A 51-year-old Twin Cities man sued Wednesday alleging sexual abuse by a Catholic priest in the 1970s, the first such lawsuit since the Child Victims Act was signed into law last week by Gov. Mark Dayton.
The act strips away the statute of limitations that previously gave child sex-abuse victims until the age of 24 to sue. Exactly what impact it will have is unclear, but St. Paul attorney Jeff Anderson, who is representing the man, said more litigation is inevitable.
“He was suffering in the shadows,” Anderson said of his client, who is remaining anonymous. “There are going to be many more [suits] to come, as they should. Now is the time for reckoning.”
Anderson’s client, Doe 1, is suing former priest Thomas Adamson, the Archdiocese of St. Paul and Minneapolis and the Diocese of Winona in Ramsey County District Court. Anderson is also asking the archdiocese and diocese to publicly release the names of 46 priests who have “credible allegations of sexual abuse.”
The suit claims that church leaders knew that Adamson sexually abused boys starting in the 1960s while he worked in southern Minnesota. He was moved often, and ended up at St. Thomas Aquinas Parish in St. Paul Park from 1976 to 1979, where he sexually abused Doe 1 from 1976 to 1977, the suit claims. Adamson “groomed” the boy and his parents, Anderson said, and would sexually abuse him after taking him to athletic events or playing basketball with him.
Anderson sued in 2006 on behalf of Jim Keenan of Savage, who alleged that Adamson molested him in the 1980s; he said the statute of limitations didn’t apply because he repressed his memories. The Minnesota Supreme Court dismissed Keenan’s suit, writing that the accuracy of recovered memories “has not been scientifically established.”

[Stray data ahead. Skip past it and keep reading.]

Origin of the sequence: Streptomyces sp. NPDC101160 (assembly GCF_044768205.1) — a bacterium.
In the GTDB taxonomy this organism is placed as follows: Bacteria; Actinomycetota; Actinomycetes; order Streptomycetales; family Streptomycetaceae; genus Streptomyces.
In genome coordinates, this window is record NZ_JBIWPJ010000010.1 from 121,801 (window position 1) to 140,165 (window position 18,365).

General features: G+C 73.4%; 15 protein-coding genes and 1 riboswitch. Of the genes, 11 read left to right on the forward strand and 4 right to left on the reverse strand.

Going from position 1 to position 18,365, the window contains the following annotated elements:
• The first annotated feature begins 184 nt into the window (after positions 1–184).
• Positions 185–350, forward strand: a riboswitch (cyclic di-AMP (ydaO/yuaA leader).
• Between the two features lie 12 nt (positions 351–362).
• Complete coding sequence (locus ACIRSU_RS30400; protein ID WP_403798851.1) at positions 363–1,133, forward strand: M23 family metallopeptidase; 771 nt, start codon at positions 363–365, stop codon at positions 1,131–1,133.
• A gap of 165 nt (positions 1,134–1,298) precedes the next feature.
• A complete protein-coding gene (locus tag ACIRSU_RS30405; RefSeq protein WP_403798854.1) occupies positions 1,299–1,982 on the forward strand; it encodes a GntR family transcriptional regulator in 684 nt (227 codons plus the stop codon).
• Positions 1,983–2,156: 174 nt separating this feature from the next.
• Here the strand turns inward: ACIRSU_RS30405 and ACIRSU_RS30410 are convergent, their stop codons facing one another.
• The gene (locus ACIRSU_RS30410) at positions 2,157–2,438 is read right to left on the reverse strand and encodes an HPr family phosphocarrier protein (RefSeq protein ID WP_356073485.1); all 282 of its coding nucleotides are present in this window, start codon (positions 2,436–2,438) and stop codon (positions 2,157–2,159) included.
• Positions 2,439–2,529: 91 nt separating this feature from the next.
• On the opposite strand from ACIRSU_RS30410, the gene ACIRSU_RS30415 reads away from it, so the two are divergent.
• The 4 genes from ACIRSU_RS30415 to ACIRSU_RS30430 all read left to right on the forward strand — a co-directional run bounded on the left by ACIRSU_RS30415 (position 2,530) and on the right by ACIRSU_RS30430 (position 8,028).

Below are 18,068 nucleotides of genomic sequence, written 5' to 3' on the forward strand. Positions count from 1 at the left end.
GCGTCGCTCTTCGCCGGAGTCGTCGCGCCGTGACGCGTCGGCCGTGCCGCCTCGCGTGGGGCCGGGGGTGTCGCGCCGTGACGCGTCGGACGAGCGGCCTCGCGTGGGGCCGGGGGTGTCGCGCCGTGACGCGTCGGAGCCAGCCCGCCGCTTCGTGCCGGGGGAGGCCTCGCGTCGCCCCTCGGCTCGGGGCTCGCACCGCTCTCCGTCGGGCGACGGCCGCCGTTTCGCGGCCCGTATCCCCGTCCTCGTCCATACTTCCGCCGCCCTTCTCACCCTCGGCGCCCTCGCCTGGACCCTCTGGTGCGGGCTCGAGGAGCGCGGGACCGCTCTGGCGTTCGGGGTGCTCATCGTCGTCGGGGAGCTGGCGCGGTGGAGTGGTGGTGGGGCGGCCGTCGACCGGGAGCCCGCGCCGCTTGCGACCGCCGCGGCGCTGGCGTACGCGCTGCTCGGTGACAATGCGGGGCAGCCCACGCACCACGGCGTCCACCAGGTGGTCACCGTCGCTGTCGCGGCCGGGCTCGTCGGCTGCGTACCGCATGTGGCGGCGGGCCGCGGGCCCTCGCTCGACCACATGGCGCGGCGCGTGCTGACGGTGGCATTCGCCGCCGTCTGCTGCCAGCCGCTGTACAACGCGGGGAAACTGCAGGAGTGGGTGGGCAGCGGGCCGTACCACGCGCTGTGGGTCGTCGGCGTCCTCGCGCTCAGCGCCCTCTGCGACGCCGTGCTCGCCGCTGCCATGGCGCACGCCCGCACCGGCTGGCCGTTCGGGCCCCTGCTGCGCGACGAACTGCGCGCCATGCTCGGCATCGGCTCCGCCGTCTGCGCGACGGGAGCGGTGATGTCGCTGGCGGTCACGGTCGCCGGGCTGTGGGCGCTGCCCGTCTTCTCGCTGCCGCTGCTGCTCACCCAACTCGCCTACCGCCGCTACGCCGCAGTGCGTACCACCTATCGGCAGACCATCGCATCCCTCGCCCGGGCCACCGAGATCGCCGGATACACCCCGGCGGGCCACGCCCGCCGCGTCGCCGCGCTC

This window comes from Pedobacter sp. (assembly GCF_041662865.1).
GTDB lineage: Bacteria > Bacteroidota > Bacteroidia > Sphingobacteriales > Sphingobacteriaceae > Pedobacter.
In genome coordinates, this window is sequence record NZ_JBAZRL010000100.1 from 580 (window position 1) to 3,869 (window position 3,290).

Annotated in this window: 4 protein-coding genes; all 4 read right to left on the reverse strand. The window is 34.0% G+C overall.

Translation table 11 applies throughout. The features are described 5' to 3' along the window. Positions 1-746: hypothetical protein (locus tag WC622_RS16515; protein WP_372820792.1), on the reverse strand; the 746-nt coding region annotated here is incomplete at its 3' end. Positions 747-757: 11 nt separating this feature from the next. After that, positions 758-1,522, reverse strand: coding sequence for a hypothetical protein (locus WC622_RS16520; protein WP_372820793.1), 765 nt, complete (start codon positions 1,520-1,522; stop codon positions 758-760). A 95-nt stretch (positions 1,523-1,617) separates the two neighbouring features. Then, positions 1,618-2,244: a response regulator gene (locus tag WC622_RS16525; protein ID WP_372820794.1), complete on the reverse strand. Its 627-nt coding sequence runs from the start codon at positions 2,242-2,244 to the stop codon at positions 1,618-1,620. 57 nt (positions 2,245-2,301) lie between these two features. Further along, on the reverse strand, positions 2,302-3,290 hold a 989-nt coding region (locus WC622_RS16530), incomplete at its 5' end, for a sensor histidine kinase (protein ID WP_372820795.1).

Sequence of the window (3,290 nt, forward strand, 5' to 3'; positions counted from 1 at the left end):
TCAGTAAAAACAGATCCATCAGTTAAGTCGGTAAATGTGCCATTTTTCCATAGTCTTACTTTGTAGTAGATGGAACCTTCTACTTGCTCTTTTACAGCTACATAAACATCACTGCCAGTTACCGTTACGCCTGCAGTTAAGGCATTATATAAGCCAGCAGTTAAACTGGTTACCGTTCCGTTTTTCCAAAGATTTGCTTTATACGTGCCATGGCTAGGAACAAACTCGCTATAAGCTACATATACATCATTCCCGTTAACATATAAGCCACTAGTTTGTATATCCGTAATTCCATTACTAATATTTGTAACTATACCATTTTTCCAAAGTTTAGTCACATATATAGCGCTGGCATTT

At that time the list of accused priests was divulged to Anderson, but ordered sealed by a judge.
‘They have an avenue’
On Wednesday, Keenan, 45, was optimistic about the new law. “It gives an opportunity for guys my age … to feel like they do have an avenue,” he said. “I know my case is part of the process of making this happen.”
Sen. Ron Latz, DFL-St. Louis Park, authored the bill, which sets new parameters for sex-abuse cases. Victims over age 24 have three years to sue for past abuse. Anyone under 18 has an unlimited window of time to file.
“The prior statute of limitations was unfairly narrow, given the uniqueness of the kind of injury that’s involved here,” Latz said. “These are folks who for one reason or another either had no specific memory of the abuse, or they repressed it for psychological reasons to protect themselves.”
The Minnesota Religious Council, the lobbying body for Catholic, Episcopal, Lutheran and United Methodist churches, opposed the bill. Spokesman Brian McClung declined to comment Wednesday, deferring to the Archdiocese of St. Paul and Minneapolis.
The archdiocese and diocese issued similar written statements Wednesday.
“Few, if any, other organizations have instituted such rigorous measures to protect young people,” the archdiocese said. “We believe that the abuse of young people is always a tragedy, and a social problem that should be confronted by all sectors of society.”
Joel Hennessy, spokesman for the Diocese of Winona, said it does not oppose the new law.
“Obviously, it was passed by a legislature, and we have no reason to be opposed to it,” he said. “Justice is something that everyone deserves.”